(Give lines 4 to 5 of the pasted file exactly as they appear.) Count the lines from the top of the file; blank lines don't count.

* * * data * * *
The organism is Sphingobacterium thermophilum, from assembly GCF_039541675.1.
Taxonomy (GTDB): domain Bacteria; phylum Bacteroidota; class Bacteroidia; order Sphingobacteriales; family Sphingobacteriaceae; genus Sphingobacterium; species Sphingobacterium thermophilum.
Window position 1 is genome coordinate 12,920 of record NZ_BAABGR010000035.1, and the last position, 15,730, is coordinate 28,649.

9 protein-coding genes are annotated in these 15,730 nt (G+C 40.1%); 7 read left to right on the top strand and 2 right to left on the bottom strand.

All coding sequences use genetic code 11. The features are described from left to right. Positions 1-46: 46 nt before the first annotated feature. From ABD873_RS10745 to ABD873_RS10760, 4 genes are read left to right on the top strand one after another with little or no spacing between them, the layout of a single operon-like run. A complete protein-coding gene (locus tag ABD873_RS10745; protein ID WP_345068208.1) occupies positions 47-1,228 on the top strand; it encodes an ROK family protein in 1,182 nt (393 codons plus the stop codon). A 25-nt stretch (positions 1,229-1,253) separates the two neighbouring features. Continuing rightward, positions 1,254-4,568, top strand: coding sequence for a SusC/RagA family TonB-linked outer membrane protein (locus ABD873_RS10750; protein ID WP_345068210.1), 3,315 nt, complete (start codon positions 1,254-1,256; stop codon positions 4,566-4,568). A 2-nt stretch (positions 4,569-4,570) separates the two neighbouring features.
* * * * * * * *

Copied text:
9 protein-coding genes are annotated in these 15,730 nt (G+C 40.1%); 7 read left to right on the top strand and 2 right to left on the bottom strand.

All coding sequences use genetic code 11. The features are described from left to right. Positions 1-46: 46 nt before the first annotated feature. From ABD873_RS10745 to ABD873_RS10760, 4 genes are read left to right on the top strand one after another with little or no spacing between them, the layout of a single operon-like run. A complete protein-coding gene (locus tag ABD873_RS10745; protein ID WP_345068208.1) occupies positions 47-1,228 on the top strand; it encodes an ROK family protein in 1,182 nt (393 codons plus the stop codon). A 25-nt stretch (positions 1,229-1,253) separates the two neighbouring features. Continuing rightward, positions 1,254-4,568, top strand: coding sequence for a SusC/RagA family TonB-linked outer membrane protein (locus ABD873_RS10750; protein ID WP_345068210.1), 3,315 nt, complete (start codon positions 1,254-1,256; stop codon positions 4,566-4,568). A 2-nt stretch (positions 4,569-4,570) separates the two neighbouring features.